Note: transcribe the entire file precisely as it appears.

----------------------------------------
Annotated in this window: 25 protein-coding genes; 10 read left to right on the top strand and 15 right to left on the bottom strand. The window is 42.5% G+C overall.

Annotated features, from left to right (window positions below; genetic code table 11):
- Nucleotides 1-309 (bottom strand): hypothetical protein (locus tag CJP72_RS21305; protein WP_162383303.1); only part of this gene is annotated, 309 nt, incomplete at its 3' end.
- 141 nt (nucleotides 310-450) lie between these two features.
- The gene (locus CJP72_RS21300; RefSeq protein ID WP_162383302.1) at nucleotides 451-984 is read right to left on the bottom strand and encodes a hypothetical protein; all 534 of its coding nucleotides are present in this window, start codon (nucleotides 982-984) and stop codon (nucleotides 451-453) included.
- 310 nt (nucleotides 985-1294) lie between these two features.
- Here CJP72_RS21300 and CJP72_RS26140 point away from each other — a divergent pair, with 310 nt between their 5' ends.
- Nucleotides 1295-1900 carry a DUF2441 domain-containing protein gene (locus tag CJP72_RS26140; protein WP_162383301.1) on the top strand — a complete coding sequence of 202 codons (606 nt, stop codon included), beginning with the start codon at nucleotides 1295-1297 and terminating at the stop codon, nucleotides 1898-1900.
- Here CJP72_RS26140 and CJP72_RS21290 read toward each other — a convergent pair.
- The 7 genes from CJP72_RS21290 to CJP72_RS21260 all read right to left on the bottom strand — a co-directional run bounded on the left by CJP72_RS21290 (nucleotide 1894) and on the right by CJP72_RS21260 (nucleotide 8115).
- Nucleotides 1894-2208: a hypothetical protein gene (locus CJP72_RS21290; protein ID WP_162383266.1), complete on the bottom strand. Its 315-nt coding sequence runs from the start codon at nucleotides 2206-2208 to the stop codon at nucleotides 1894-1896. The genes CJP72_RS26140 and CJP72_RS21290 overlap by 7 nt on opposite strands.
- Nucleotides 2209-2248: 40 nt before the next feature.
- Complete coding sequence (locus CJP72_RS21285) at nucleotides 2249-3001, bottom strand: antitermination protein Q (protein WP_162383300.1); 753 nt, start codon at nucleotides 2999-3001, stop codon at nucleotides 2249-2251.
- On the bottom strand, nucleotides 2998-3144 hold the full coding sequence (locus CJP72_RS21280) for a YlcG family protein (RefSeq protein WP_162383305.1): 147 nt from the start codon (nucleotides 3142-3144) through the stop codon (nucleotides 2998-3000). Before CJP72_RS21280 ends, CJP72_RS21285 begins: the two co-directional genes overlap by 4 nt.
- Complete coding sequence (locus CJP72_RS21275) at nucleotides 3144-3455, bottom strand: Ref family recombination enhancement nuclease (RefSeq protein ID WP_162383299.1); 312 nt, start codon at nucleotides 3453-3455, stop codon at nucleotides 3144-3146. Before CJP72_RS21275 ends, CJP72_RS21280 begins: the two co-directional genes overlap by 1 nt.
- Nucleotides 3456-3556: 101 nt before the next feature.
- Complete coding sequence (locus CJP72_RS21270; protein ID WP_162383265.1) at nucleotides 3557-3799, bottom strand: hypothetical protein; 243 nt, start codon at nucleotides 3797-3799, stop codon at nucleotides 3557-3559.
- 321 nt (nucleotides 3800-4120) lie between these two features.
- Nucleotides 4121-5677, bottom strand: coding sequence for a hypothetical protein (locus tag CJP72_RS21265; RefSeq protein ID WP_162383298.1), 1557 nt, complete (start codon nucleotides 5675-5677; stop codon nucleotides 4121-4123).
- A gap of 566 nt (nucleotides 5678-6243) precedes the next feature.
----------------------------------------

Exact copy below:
Annotated in this window: 25 protein-coding genes; 10 read left to right on the top strand and 15 right to left on the bottom strand. The window is 42.5% G+C overall.

Annotated features, from left to right (window positions below; genetic code table 11):
- Nucleotides 1-309 (bottom strand): hypothetical protein (locus tag CJP72_RS21305; protein WP_162383303.1); only part of this gene is annotated, 309 nt, incomplete at its 3' end.
- 141 nt (nucleotides 310-450) lie between these two features.
- The gene (locus CJP72_RS21300; RefSeq protein ID WP_162383302.1) at nucleotides 451-984 is read right to left on the bottom strand and encodes a hypothetical protein; all 534 of its coding nucleotides are present in this window, start codon (nucleotides 982-984) and stop codon (nucleotides 451-453) included.
- 310 nt (nucleotides 985-1294) lie between these two features.
- Here CJP72_RS21300 and CJP72_RS26140 point away from each other — a divergent pair, with 310 nt between their 5' ends.
- Nucleotides 1295-1900 carry a DUF2441 domain-containing protein gene (locus tag CJP72_RS26140; protein WP_162383301.1) on the top strand — a complete coding sequence of 202 codons (606 nt, stop codon included), beginning with the start codon at nucleotides 1295-1297 and terminating at the stop codon, nucleotides 1898-1900.
- Here CJP72_RS26140 and CJP72_RS21290 read toward each other — a convergent pair.
- The 7 genes from CJP72_RS21290 to CJP72_RS21260 all read right to left on the bottom strand — a co-directional run bounded on the left by CJP72_RS21290 (nucleotide 1894) and on the right by CJP72_RS21260 (nucleotide 8115).
- Nucleotides 1894-2208: a hypothetical protein gene (locus CJP72_RS21290; protein ID WP_162383266.1), complete on the bottom strand. Its 315-nt coding sequence runs from the start codon at nucleotides 2206-2208 to the stop codon at nucleotides 1894-1896. The genes CJP72_RS26140 and CJP72_RS21290 overlap by 7 nt on opposite strands.
- Nucleotides 2209-2248: 40 nt before the next feature.
- Complete coding sequence (locus CJP72_RS21285) at nucleotides 2249-3001, bottom strand: antitermination protein Q (protein WP_162383300.1); 753 nt, start codon at nucleotides 2999-3001, stop codon at nucleotides 2249-2251.
- On the bottom strand, nucleotides 2998-3144 hold the full coding sequence (locus CJP72_RS21280) for a YlcG family protein (RefSeq protein WP_162383305.1): 147 nt from the start codon (nucleotides 3142-3144) through the stop codon (nucleotides 2998-3000). Before CJP72_RS21280 ends, CJP72_RS21285 begins: the two co-directional genes overlap by 4 nt.
- Complete coding sequence (locus CJP72_RS21275) at nucleotides 3144-3455, bottom strand: Ref family recombination enhancement nuclease (RefSeq protein ID WP_162383299.1); 312 nt, start codon at nucleotides 3453-3455, stop codon at nucleotides 3144-3146. Before CJP72_RS21275 ends, CJP72_RS21280 begins: the two co-directional genes overlap by 1 nt.
- Nucleotides 3456-3556: 101 nt before the next feature.
- Complete coding sequence (locus CJP72_RS21270; protein ID WP_162383265.1) at nucleotides 3557-3799, bottom strand: hypothetical protein; 243 nt, start codon at nucleotides 3797-3799, stop codon at nucleotides 3557-3559.
- 321 nt (nucleotides 3800-4120) lie between these two features.
- Nucleotides 4121-5677, bottom strand: coding sequence for a hypothetical protein (locus tag CJP72_RS21265; RefSeq protein ID WP_162383298.1), 1557 nt, complete (start codon nucleotides 5675-5677; stop codon nucleotides 4121-4123).
- A gap of 566 nt (nucleotides 5678-6243) precedes the next feature.